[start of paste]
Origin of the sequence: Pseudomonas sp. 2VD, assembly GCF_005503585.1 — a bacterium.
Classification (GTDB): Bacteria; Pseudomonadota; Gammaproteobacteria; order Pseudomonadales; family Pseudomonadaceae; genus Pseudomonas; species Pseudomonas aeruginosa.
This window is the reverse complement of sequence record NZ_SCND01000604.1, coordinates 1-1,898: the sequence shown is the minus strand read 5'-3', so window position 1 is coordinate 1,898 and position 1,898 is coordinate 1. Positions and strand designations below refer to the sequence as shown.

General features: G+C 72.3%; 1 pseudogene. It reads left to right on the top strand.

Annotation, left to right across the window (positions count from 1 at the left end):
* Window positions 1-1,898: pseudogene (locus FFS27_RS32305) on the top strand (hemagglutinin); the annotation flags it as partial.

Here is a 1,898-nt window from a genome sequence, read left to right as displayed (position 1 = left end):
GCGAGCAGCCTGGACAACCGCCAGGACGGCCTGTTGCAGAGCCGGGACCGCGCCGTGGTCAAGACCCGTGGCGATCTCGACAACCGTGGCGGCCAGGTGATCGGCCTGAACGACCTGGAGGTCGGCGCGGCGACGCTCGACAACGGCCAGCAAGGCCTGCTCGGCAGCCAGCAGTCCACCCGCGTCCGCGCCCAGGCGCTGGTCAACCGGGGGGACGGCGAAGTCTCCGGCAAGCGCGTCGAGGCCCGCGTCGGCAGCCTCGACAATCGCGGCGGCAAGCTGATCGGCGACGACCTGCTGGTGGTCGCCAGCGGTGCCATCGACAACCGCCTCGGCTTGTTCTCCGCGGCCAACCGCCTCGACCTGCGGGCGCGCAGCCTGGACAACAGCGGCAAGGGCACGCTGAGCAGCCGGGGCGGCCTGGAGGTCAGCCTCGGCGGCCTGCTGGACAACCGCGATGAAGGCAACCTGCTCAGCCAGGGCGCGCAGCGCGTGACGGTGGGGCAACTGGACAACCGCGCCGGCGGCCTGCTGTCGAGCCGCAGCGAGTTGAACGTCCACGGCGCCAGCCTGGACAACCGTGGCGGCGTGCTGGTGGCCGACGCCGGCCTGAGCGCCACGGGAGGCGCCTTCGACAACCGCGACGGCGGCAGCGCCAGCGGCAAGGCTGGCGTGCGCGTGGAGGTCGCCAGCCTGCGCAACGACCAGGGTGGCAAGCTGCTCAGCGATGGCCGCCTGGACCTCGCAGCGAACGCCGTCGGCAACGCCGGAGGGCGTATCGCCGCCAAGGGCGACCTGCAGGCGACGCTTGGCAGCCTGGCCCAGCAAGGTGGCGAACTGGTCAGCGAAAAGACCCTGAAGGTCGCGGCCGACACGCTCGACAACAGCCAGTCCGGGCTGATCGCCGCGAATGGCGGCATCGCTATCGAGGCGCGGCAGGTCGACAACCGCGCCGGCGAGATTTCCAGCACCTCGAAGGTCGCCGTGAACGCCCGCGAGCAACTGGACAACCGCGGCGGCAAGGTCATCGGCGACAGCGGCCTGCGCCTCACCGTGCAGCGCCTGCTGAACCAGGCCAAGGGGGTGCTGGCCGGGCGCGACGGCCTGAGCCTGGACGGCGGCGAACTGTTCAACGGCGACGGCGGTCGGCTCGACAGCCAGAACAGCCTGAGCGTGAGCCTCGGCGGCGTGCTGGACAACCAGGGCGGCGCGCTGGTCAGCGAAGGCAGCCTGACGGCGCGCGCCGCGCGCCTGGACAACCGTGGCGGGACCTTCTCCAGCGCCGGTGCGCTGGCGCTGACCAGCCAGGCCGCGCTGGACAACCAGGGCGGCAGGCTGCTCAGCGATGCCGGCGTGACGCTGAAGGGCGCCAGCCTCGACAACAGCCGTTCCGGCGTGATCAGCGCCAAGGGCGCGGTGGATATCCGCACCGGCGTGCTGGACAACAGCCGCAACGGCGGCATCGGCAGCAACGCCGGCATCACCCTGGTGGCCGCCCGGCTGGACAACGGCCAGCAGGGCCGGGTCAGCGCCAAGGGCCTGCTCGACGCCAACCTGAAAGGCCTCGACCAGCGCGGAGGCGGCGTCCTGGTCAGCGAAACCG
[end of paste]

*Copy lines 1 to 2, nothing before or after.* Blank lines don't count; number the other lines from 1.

Origin of the sequence: Pseudomonas sp. 2VD, assembly GCF_005503585.1 — a bacterium.
Classification (GTDB): Bacteria; Pseudomonadota; Gammaproteobacteria; order Pseudomonadales; family Pseudomonadaceae; genus Pseudomonas; species Pseudomonas aeruginosa.